What's the matter here? There is something wrong. It is clear that the little boy in the picture is not receiving kind treatment at the hands of his sister. But what is she doing to him? Not pulling his ear, we hope. Something is wrong; what can it be? We must try and make it out. There is a whip and a top on the floor, and also a chair thrown down, to which a string is tied.
The little boy, we suppose, was whipping his top, while his sister was playing with the chair.
"Take care, now, Johnny," says the sister, as the lash of her brother's whip comes every little while close to her face; "take care, or you will cut me in the eyes."
But Johnny either doesn't hear, or doesn't heed, and keeps on whipping his top.
"There, now!" says Anna, "you came as near as could be to striking me. I wish you would go out into the passage or down into the dining-room with your top."
"John," says mamma, looking up from her work, "you must be careful and not cut your sister with that whip."
"No, ma'am," replies Johnny, and keeps on with his sport as carelessly as ever.
Presently there is a cry, and then an angry exclamation. The lash of Johnny's whip has fallen with a smarting stroke on Anna's neck. The little girl, without waiting to reflect, follows the impulse of her feelings, and seeks to punish her brother by pinching and pulling his ears.
This is the story of the picture, and we are sorry it will not bear a more favorable explanation.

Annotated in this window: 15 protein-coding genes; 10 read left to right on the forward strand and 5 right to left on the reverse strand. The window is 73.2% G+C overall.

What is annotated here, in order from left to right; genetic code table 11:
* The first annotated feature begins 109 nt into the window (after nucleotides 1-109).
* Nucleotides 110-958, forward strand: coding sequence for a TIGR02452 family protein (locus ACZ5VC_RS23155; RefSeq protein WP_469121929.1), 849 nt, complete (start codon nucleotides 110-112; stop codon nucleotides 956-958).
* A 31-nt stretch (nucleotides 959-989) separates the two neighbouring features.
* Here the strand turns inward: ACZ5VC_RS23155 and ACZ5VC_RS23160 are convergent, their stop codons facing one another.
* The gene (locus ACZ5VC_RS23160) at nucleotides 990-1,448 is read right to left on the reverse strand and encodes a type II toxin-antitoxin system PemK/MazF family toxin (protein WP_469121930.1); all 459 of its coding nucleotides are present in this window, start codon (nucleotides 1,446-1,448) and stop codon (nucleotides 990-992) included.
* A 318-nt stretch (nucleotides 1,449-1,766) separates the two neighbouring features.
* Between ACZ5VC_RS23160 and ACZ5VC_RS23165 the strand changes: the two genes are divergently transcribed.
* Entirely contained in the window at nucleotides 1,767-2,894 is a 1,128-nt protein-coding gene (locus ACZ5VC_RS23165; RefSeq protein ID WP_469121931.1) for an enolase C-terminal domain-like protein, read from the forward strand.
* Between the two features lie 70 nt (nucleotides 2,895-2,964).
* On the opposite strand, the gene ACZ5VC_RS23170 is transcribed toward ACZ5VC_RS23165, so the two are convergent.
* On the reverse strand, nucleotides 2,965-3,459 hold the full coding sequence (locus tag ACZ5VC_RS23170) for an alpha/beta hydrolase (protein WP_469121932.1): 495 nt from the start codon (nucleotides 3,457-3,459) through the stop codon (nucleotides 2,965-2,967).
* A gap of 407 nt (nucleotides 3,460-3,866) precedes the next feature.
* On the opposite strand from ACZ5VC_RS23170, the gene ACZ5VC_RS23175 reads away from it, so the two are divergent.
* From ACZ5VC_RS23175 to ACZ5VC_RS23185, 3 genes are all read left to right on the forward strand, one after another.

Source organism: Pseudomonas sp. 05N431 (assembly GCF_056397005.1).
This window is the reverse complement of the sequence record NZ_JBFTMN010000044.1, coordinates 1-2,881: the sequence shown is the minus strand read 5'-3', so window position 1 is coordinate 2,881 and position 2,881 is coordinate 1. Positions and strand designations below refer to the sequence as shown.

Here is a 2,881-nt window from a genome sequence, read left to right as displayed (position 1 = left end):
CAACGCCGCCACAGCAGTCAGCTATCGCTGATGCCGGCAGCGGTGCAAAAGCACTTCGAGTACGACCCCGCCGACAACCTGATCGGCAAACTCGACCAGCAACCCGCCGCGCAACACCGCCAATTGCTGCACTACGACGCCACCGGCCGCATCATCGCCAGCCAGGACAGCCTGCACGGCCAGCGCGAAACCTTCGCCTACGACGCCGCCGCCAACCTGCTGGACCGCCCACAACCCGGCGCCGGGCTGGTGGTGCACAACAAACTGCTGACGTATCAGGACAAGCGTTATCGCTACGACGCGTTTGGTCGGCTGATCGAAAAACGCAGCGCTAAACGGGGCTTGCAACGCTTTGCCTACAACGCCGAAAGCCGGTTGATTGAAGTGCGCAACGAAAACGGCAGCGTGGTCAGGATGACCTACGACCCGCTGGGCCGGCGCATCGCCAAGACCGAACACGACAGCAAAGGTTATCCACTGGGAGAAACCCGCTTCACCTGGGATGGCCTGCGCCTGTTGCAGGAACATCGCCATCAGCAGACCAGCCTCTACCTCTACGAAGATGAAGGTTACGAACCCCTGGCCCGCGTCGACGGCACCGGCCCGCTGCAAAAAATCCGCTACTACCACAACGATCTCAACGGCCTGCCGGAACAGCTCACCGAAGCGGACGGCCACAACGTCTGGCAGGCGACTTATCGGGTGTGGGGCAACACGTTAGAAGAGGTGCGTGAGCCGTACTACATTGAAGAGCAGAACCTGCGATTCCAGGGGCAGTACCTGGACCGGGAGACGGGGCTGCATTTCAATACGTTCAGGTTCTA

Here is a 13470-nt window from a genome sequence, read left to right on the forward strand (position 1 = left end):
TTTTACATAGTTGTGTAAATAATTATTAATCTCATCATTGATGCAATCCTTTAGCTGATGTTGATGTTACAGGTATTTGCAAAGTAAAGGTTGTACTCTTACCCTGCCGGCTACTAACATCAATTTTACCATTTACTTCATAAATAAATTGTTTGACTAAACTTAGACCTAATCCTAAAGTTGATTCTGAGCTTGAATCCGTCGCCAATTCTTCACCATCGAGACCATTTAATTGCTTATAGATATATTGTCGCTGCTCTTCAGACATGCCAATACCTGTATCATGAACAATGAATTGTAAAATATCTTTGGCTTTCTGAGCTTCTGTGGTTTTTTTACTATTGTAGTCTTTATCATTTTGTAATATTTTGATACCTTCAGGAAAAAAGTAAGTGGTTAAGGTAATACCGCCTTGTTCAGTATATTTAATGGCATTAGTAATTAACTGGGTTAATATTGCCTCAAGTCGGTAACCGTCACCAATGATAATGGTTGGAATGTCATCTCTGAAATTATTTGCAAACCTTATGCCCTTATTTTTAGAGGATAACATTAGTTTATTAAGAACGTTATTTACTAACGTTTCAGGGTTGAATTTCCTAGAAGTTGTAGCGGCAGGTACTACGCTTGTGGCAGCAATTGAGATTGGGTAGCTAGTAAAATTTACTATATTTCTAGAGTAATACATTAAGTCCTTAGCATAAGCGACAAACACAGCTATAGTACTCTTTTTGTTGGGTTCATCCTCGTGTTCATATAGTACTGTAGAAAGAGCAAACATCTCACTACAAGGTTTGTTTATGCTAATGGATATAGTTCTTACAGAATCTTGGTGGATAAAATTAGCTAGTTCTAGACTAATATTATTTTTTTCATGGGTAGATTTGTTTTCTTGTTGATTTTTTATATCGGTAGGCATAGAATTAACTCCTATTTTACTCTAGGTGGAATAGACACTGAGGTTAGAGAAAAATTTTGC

We do not think that any of our young readers will approve the conduct of either of the children. Undoubtedly, Johnny was wrong not to have been more careful how he threw his lash about. Anna had as much right to be in the room as he had, and if Johnny wanted to whip his top, it was his place to do it so cautiously as not in the least to endanger his sister's face and eyes; and he deserved to have his top taken from him as a punishment for his carelessness and indifference; and no doubt this was done by his mother.
And Anna was wrong, likewise, for permitting her angry feelings to so carry her away as to lead her to hurt her brother, in revenge for what he had done to her. So, you see, Johnny's wrong act was the cause of a still greater departure from right in his sister. If Johnny had loved his sister, he would have been much more careful how he used his whip; and if Anna had loved her brother, she would never have been tempted to strike him or pull his ear, even if he had hurt her.
It is a very sad thing for little brothers and sisters to quarrel with each other.
"Birds in their little nests agree, And 'tis a shameful sight, When children of one family, Fall out, and chide, and fight."
We hope, among all our little readers, there is not a brother and sister who have quarreled--who have ever called each other hard names--or, worse, who have ever lifted their tiny hands to hurt each other.
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